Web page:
Dochula Pass, Bhutan

Greenland by r12a
Greenland, a photo by r12a on Flickr.

I’ve been processing some photos that have been lying around since last year. This is one of a few pictures of Greenland, taken as i flew over on the way to the Unicode Conference. Amazing glacier flows!

See similar photos in lightbox view.

Characters in the Unicode Balinese block.

I just uploaded an initial draft of an article Balinese Script Notes. It lists the Unicode characters used to represent Balinese text, and briefly describes their use. It starts with brief notes on general script features and discussions about which Unicode characters are most appropriate when there is a choice.

The script type is abugida – consonants carry an inherent vowel. It’s a complex script derived from Brahmi, and has lots of contextual shaping and positioning going on. Text runs left-to-right, and words are not separated by spaces.

I think it’s one of the most attractive scripts in Unicode, and for that reason I’ve been wanting to learn more about it for some time now.

>> Read it

Picture of the page in action.

>> Use it

This picker contains characters from the Unicode Balinese block needed for writing the Balinese language. Characters needed for Sasak are also available in the Advanced section. Balinese musical notation characters are not included.

About the tool: Pickers allow you to quickly create phrases in a script by clicking on Unicode characters arranged in a way that aids their identification. Pickers are likely to be most useful if you don’t know a script well enough to use the native keyboard. The arrangement of characters also makes it much more usable than a regular character map utility.

About this picker: Characters are grouped to aid input. The consonant block includes characters needed for Kawi and Sanskrit as well as the native Balinese characters, all arranged according to the Brahmi pronunciation grid.

The picker has only a default view and a font grid view. It’s difficult to put in the time for the shape-based, keyboard-based, and various transcription-based views in some other pickers. In a new departure, however, I have included a list of Latin characters on the default view to assist in writing transcriptions alongside Balinese text.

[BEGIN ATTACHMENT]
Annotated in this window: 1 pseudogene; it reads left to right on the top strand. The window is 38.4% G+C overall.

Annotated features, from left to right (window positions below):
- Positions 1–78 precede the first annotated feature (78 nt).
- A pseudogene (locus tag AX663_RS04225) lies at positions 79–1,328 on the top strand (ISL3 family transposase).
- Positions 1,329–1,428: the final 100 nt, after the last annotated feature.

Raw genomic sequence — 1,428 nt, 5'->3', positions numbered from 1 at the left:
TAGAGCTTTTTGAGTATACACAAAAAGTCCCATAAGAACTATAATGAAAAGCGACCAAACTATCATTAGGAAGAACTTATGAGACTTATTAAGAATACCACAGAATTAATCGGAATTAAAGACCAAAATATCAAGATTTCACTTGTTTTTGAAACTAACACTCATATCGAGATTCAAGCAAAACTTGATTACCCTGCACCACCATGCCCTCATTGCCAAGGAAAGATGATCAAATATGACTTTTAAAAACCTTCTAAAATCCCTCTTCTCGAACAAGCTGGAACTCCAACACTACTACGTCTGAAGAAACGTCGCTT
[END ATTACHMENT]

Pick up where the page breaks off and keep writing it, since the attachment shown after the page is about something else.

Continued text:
There is, however, a significant issue with this picker, due to the lack of support for Balinese as a script in computers. The only Unicode-based Balinese font I know of is Aksara Bali, but that font seems to only work as expected in Firefox on Mac OS X. Furthermore, the Aksara Bali font doesn’t handle ra repa as described in the Unicode Standard. The sequence <consonant , adeg-adeg, ra repa> produces a visible adeg-adeg, rather than the post-fixed form of ra repa. The sequence <consonant , vowel sign ra repa> produces the post-fixed form of ra repa, rather than the subjoined form. You can produce the post-fixed form with this font by using <consonant , vowel sign ra repa> and the subjoined form by using <consonant , adeg-adeg, ra, pepet>, but these sequences will produce content that cannot be matched against sequences using the Unicode approach, and content that may fail with other Unicode-compliant fonts in the future.

Hopefully some new, fully Unicode-compliant fonts will come along soon. This is one of the most beautiful scripts I have come across.

(Btw, I’m working on a set of notes for Balinese characters, linked from UniView, with some feature innovations to get around the font issue. Look out for that later. And I’m thinking I should develop a Javanese picker to go with this one. Just need a bit of time…)

For the curious, here’s the first article of the Universal Declaration of Human Rights, as typed in the Balinese picker. Translation by Tri Ediwan (reproduced from Omniglot).